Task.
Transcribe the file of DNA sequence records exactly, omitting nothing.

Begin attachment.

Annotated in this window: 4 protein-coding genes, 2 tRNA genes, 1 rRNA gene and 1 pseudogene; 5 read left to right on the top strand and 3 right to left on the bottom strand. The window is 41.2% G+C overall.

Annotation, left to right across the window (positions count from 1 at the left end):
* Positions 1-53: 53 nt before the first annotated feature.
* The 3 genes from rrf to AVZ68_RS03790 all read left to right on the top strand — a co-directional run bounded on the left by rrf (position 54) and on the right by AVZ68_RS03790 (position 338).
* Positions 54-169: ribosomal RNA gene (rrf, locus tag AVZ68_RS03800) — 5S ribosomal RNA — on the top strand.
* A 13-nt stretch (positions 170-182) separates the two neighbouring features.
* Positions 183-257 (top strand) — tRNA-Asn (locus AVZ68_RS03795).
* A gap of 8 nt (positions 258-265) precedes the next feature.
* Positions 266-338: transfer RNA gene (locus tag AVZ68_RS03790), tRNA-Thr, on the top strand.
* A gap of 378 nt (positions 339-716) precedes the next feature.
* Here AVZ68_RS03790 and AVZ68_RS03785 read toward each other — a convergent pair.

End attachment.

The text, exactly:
Annotated in this window: 4 protein-coding genes, 2 tRNA genes, 1 rRNA gene and 1 pseudogene; 5 read left to right on the top strand and 3 right to left on the bottom strand. The window is 41.2% G+C overall.

Annotation, left to right across the window (positions count from 1 at the left end):
* Positions 1-53: 53 nt before the first annotated feature.
* The 3 genes from rrf to AVZ68_RS03790 all read left to right on the top strand — a co-directional run bounded on the left by rrf (position 54) and on the right by AVZ68_RS03790 (position 338).
* Positions 54-169: ribosomal RNA gene (rrf, locus tag AVZ68_RS03800) — 5S ribosomal RNA — on the top strand.
* A 13-nt stretch (positions 170-182) separates the two neighbouring features.
* Positions 183-257 (top strand) — tRNA-Asn (locus AVZ68_RS03795).
* A gap of 8 nt (positions 258-265) precedes the next feature.
* Positions 266-338: transfer RNA gene (locus tag AVZ68_RS03790), tRNA-Thr, on the top strand.
* A gap of 378 nt (positions 339-716) precedes the next feature.
* Here AVZ68_RS03790 and AVZ68_RS03785 read toward each other — a convergent pair.